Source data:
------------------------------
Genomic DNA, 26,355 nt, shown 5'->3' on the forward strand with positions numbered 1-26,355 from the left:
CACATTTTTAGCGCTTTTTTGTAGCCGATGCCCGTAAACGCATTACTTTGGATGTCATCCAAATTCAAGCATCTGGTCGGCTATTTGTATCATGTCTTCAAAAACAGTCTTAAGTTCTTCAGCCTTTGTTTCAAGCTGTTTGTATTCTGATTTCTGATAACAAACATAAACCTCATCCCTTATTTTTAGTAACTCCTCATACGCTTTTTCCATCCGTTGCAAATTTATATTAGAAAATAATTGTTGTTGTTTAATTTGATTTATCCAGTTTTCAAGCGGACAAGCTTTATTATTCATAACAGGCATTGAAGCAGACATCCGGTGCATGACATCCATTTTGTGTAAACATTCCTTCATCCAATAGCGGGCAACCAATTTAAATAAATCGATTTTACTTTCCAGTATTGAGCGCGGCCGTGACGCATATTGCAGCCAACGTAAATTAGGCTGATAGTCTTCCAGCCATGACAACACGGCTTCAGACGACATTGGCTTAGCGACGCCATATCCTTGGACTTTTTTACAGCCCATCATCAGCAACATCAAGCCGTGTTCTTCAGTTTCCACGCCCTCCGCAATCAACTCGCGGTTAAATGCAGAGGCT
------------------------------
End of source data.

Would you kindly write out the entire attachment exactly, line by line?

Genomic DNA, 26,355 nt, shown 5'->3' on the forward strand with positions numbered 1-26,355 from the left:
CACATTTTTAGCGCTTTTTTGTAGCCGATGCCCGTAAACGCATTACTTTGGATGTCATCCAAATTCAAGCATCTGGTCGGCTATTTGTATCATGTCTTCAAAAACAGTCTTAAGTTCTTCAGCCTTTGTTTCAAGCTGTTTGTATTCTGATTTCTGATAACAAACATAAACCTCATCCCTTATTTTTAGTAACTCCTCATACGCTTTTTCCATCCGTTGCAAATTTATATTAGAAAATAATTGTTGTTGTTTAATTTGATTTATCCAGTTTTCAAGCGGACAAGCTTTATTATTCATAACAGGCATTGAAGCAGACATCCGGTGCATGACATCCATTTTGTGTAAACATTCCTTCATCCAATAGCGGGCAACCAATTTAAATAAATCGATTTTACTTTCCAGTATTGAGCGCGGCCGTGACGCATATTGCAGCCAACGTAAATTAGGCTGATAGTCTTCCAGCCATGACAACACGGCTTCAGACGACATTGGCTTAGCGACGCCATATCCTTGGACTTTTTTACAGCCCATCATCAGCAACATCAAGCCGTGTTCTTCAGTTTCCACGCCCTCCGCAATCAACTCGCGGTTAAATGCAGAGGCT